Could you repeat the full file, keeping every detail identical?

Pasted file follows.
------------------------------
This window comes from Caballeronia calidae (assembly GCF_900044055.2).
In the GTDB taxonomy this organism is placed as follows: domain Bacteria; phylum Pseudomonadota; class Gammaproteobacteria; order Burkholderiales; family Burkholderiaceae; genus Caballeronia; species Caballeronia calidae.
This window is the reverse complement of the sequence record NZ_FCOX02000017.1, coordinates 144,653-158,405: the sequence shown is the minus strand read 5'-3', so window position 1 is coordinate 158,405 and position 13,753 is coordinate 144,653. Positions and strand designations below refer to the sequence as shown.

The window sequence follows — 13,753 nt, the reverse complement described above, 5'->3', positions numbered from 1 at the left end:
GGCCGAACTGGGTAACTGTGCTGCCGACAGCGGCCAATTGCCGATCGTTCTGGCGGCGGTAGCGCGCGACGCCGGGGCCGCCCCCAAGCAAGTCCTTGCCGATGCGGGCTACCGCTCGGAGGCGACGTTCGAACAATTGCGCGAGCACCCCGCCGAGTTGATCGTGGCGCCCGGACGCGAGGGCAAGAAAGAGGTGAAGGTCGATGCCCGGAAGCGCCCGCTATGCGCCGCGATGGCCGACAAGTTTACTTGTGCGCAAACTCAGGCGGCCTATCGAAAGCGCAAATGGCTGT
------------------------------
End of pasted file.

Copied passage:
This window comes from Caballeronia calidae (assembly GCF_900044055.2).
In the GTDB taxonomy this organism is placed as follows: domain Bacteria; phylum Pseudomonadota; class Gammaproteobacteria; order Burkholderiales; family Burkholderiaceae; genus Caballeronia; species Caballeronia calidae.
This window is the reverse complement of the sequence record NZ_FCOX02000017.1, coordinates 144,653-158,405: the sequence shown is the minus strand read 5'-3', so window position 1 is coordinate 158,405 and position 13,753 is coordinate 144,653. Positions and strand designations below refer to the sequence as shown.

The window sequence follows — 13,753 nt, the reverse complement described above, 5'->3', positions numbered from 1 at the left end:
GGCCGAACTGGGTAACTGTGCTGCCGACAGCGGCCAATTGCCGATCGTTCTGGCGGCGGTAGCGCGCGACGCCGGGGCCGCCCCCAAGCAAGTCCTTGCCGATGCGGGCTACCGCTCGGAGGCGACGTTCGAACAATTGCGCGAGCACCCCGCCGAGTTGATCGTGGCGCCCGGACGCGAGGGCAAGAAAGAGGTGAAGGTCGATGCCCGGAAGCGCCCGCTATGCGCCGCGATGGCCGACAAGTTTACTTGTGCGCAAACTCAGGCGGCCTATCGAAAGCGCAAATGGCTGT